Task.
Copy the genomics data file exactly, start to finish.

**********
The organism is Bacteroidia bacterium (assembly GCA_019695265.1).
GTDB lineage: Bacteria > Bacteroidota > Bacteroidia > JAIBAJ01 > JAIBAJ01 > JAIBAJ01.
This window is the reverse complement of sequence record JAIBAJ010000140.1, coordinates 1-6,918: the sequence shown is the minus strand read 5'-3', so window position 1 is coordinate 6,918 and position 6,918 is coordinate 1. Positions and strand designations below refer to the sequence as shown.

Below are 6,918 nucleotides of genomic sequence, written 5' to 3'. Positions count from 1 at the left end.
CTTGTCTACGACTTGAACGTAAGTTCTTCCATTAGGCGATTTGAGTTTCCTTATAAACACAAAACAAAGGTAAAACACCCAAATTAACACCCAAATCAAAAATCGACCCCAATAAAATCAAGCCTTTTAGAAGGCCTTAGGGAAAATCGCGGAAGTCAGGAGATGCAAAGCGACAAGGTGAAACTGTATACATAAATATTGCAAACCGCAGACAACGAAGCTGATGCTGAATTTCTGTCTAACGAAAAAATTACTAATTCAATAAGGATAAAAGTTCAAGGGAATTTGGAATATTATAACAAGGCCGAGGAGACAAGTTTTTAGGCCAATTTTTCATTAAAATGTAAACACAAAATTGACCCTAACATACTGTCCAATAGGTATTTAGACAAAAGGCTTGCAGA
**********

The organism is Bacteroidia bacterium (assembly GCA_019695265.1).
GTDB lineage: Bacteria > Bacteroidota > Bacteroidia > JAIBAJ01 > JAIBAJ01 > JAIBAJ01.
This window is the reverse complement of sequence record JAIBAJ010000140.1, coordinates 1-6,918: the sequence shown is the minus strand read 5'-3', so window position 1 is coordinate 6,918 and position 6,918 is coordinate 1. Positions and strand designations below refer to the sequence as shown.

Below are 6,918 nucleotides of genomic sequence, written 5' to 3'. Positions count from 1 at the left end.
CTTGTCTACGACTTGAACGTAAGTTCTTCCATTAGGCGATTTGAGTTTCCTTATAAACACAAAACAAAGGTAAAACACCCAAATTAACACCCAAATCAAAAATCGACCCCAATAAAATCAAGCCTTTTAGAAGGCCTTAGGGAAAATCGCGGAAGTCAGGAGATGCAAAGCGACAAGGTGAAACTGTATACATAAATATTGCAAACCGCAGACAACGAAGCTGATGCTGAATTTCTGTCTAACGAAAAAATTACTAATTCAATAAGGATAAAAGTTCAAGGGAATTTGGAATATTATAACAAGGCCGAGGAGACAAGTTTTTAGGCCAATTTTTCATTAAAATGTAAACACAAAATTGACCCTAACATACTGTCCAATAGGTATTTAGACAAAAGGCTTGCAGA